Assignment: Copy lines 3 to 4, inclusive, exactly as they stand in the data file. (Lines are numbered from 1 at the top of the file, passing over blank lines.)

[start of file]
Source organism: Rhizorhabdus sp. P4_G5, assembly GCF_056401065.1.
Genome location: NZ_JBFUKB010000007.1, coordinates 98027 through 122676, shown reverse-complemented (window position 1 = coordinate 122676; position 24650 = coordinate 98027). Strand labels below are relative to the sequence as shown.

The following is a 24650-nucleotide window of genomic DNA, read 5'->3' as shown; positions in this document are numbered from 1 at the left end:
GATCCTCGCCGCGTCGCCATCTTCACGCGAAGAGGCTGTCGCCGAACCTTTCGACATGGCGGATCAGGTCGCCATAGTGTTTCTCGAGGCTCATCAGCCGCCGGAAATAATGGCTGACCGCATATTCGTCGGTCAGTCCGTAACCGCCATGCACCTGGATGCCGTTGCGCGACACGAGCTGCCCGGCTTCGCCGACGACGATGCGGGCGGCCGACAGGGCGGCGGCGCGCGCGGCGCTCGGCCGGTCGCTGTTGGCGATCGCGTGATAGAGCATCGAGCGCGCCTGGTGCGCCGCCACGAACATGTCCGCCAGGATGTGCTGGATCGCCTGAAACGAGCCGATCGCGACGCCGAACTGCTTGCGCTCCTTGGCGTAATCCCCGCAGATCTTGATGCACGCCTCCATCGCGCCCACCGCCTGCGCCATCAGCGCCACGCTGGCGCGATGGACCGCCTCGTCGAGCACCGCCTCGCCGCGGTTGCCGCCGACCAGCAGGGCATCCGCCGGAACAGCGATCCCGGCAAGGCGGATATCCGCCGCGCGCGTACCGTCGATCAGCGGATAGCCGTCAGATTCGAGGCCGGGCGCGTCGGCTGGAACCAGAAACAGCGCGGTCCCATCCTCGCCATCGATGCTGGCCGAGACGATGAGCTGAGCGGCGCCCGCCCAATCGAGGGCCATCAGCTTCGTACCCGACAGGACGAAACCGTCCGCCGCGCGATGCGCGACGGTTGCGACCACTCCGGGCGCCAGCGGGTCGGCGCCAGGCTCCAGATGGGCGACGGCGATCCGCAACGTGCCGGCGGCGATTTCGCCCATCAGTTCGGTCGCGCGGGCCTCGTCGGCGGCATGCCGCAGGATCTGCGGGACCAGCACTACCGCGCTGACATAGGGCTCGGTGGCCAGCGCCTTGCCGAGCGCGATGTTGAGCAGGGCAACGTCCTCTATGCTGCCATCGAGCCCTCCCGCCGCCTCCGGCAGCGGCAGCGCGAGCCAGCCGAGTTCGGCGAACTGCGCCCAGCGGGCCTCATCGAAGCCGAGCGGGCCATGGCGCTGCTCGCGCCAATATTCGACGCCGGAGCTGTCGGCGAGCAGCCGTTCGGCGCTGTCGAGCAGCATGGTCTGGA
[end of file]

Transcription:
The following is a 24650-nucleotide window of genomic DNA, read 5'->3' as shown; positions in this document are numbered from 1 at the left end:
GATCCTCGCCGCGTCGCCATCTTCACGCGAAGAGGCTGTCGCCGAACCTTTCGACATGGCGGATCAGGTCGCCATAGTGTTTCTCGAGGCTCATCAGCCGCCGGAAATAATGGCTGACCGCATATTCGTCGGTCAGTCCGTAACCGCCATGCACCTGGATGCCGTTGCGCGACACGAGCTGCCCGGCTTCGCCGACGACGATGCGGGCGGCCGACAGGGCGGCGGCGCGCGCGGCGCTCGGCCGGTCGCTGTTGGCGATCGCGTGATAGAGCATCGAGCGCGCCTGGTGCGCCGCCACGAACATGTCCGCCAGGATGTGCTGGATCGCCTGAAACGAGCCGATCGCGACGCCGAACTGCTTGCGCTCCTTGGCGTAATCCCCGCAGATCTTGATGCACGCCTCCATCGCGCCCACCGCCTGCGCCATCAGCGCCACGCTGGCGCGATGGACCGCCTCGTCGAGCACCGCCTCGCCGCGGTTGCCGCCGACCAGCAGGGCATCCGCCGGAACAGCGATCCCGGCAAGGCGGATATCCGCCGCGCGCGTACCGTCGATCAGCGGATAGCCGTCAGATTCGAGGCCGGGCGCGTCGGCTGGAACCAGAAACAGCGCGGTCCCATCCTCGCCATCGATGCTGGCCGAGACGATGAGCTGAGCGGCGCCCGCCCAATCGAGGGCCATCAGCTTCGTACCCGACAGGACGAAACCGTCCGCCGCGCGATGCGCGACGGTTGCGACCACTCCGGGCGCCAGCGGGTCGGCGCCAGGCTCCAGATGGGCGACGGCGATCCGCAACGTGCCGGCGGCGATTTCGCCCATCAGTTCGGTCGCGCGGGCCTCGTCGGCGGCATGCCGCAGGATCTGCGGGACCAGCACTACCGCGCTGACATAGGGCTCGGTGGCCAGCGCCTTGCCGAGCGCGATGTTGAGCAGGGCAACGTCCTCTATGCTGCCATCGAGCCCTCCCGCCGCCTCCGGCAGCGGCAGCGCGAGCCAGCCGAGTTCGGCGAACTGCGCCCAGCGGGCCTCATCGAAGCCGAGCGGGCCATGGCGCTGCTCGCGCCAATATTCGACGCCGGAGCTGTCGGCGAGCAGCCGTTCGGCGCTGTCGAGCAGCATGGTCTGGA